The Traveling Bug

In our early twenties, two of my girlfriends, Aly, Janell, and I had a crazy dream to travel the world. We saved all our money for over a year, quit our first "real" post-college jobs, and travelled to 13 countries and numerous cities from New Zealand to Australia, then Asia & Europe. Needless to say, it was one of the best decisions of our lives because we had an absolute blast, of course, but also because we learned so much about different people, food, cultures, perspectives and ways of living. Now, Aly is adamant that we pass the experience of travel down to our kids with our first stop being Tulum, Mexico in May, and research highly supports it, too!

New research shows that traveling with children is good for their brain development, overall happiness, and well-being. Experiencing new places develops parts of the brain that are associated with everything from stress management to improved ability to learn, and children who travel also score higher in reading and math. According to Bridget Sharkey in the article Here's Why Parents Should Spend Less Money on Toys and Take More Family Vacations, it doesn't matter where a child travels to, Paris, France or Jeffersonville, Indiana, all travel is good for brain development. 

According to Kira Shaw in the article Travel Broadens the Mind, but Can it Alter the Brain?, spending time in a new location is very important for a child's brain growth because children have to process a new and different environment, which causes the brain to make new neural connections as it tries to categorize the novel stimuli. This grows the brain, and also keeps it active in a similar way as learning a new language. We were recently home visiting our family in Louisville, Kentucky, and I saw this first hand with my 16-month daughter, June. It took her a few days of exploring, but by the end of of our three week trip, when we'd pull up to my mom's house, she'd say "Mimi, Mimi", and when we would arrive at my dad's she'd say "Bumpa". Over the few weeks, she became completely familiar with her new environment, and knew exactly where to go to find the dog, food, toys, ice cream and candy (which she ate way too much of!).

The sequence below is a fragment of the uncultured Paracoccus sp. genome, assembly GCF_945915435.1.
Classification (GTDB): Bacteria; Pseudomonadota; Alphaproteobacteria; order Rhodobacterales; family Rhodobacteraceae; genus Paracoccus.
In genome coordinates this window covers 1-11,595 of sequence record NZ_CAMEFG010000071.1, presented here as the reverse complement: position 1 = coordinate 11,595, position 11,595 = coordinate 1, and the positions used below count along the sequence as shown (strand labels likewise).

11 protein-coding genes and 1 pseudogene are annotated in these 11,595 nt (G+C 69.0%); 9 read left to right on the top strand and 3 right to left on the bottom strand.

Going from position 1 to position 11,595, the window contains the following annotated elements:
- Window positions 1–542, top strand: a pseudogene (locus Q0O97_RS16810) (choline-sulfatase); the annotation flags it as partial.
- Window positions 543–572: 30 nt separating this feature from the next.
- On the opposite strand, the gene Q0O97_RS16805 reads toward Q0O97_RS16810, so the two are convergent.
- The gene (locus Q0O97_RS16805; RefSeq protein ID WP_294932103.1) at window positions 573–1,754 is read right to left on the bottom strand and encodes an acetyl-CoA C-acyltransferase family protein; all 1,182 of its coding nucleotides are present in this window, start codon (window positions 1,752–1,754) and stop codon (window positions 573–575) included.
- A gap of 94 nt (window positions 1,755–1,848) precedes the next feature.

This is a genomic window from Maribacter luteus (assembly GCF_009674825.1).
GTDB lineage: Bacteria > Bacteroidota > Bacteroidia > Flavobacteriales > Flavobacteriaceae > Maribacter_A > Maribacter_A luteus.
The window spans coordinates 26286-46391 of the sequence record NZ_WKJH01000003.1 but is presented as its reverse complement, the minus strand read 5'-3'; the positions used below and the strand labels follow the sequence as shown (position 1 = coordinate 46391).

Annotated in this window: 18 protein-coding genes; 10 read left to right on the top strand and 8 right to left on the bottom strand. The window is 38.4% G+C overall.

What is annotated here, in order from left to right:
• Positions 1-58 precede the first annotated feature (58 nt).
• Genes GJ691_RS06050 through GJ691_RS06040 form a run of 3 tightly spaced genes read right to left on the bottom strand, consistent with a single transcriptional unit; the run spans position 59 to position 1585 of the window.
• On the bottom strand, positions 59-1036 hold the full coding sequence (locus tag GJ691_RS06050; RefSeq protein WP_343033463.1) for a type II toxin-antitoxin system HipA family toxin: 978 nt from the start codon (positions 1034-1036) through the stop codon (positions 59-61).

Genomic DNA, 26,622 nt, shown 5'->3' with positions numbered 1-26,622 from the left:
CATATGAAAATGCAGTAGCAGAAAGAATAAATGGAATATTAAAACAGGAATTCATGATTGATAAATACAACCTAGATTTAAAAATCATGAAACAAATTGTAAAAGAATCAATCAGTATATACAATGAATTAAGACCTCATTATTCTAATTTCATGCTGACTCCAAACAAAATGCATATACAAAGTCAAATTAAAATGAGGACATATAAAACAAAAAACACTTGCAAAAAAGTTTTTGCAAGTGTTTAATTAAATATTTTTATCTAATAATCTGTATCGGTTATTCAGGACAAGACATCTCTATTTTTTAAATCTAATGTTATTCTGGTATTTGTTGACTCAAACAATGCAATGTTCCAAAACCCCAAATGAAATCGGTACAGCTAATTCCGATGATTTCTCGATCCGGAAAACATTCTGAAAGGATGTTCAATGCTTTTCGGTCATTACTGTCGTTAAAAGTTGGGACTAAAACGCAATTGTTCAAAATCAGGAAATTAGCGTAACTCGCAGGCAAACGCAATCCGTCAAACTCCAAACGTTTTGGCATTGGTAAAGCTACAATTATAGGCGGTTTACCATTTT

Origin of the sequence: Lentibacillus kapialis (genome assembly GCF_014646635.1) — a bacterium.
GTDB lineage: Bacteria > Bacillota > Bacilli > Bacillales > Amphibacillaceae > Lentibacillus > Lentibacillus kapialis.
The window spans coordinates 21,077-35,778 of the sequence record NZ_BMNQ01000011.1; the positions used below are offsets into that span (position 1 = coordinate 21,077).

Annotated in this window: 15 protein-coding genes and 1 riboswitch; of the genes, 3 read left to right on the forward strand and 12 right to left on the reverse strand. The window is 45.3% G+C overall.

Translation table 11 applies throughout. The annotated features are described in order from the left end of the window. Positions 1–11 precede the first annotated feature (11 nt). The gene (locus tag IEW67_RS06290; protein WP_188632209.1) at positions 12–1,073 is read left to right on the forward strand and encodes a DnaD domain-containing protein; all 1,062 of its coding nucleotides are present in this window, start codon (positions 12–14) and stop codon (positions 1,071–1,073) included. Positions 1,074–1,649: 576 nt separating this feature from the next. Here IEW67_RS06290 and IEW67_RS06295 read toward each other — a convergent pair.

Research shows that those who travel tend to be more creative, too. According to Shaw's article, Adam Galinksy's research found that the more countries people had lived in, the more creative their work tended to be. However, just being a tourist isn’t enough to see any benefit. “Someone who lives abroad and doesn’t engage with the local culture will likely get less of a creative boost than someone who travels abroad and really engages in the local environment,” he says. 

If you, like me, are not a millionaire then a lesson in financial planning, prioritization, and making sacrifices will also be taught to children through travel. I had to work two part-time jobs in college in order to travel abroad to Perth, Australia, and it was worth every sacrifice I made. I learned this from my dad who always tried to make it work financially when it came to education and travel, but could care less if I was keeping up with the latest toys, technology or fashion trends. I hope to teach June that you don't have to be rich to travel, but that priorities and sacrifices have to be made for the experiences she will gain through travel. 

Confession: I cried on a flight last week. We were traveling on a three hour flight from 8-11 pm. My husband and I thought we were geniuses to book a night flight because, you know, June will just sleep the whole time. Yeah, no. After an hour of her crying on me, scratching my lip causing it to bleed, and knowing she was probably keeping at least 20 other people awake (including San Antonio's former Mayor Julian Castro who just happened to be sitting infront of us) I lost it and started crying telling my husband this is pure torture. Traveling with kids is not all rainbows and butterflies, but its worth the experience for me.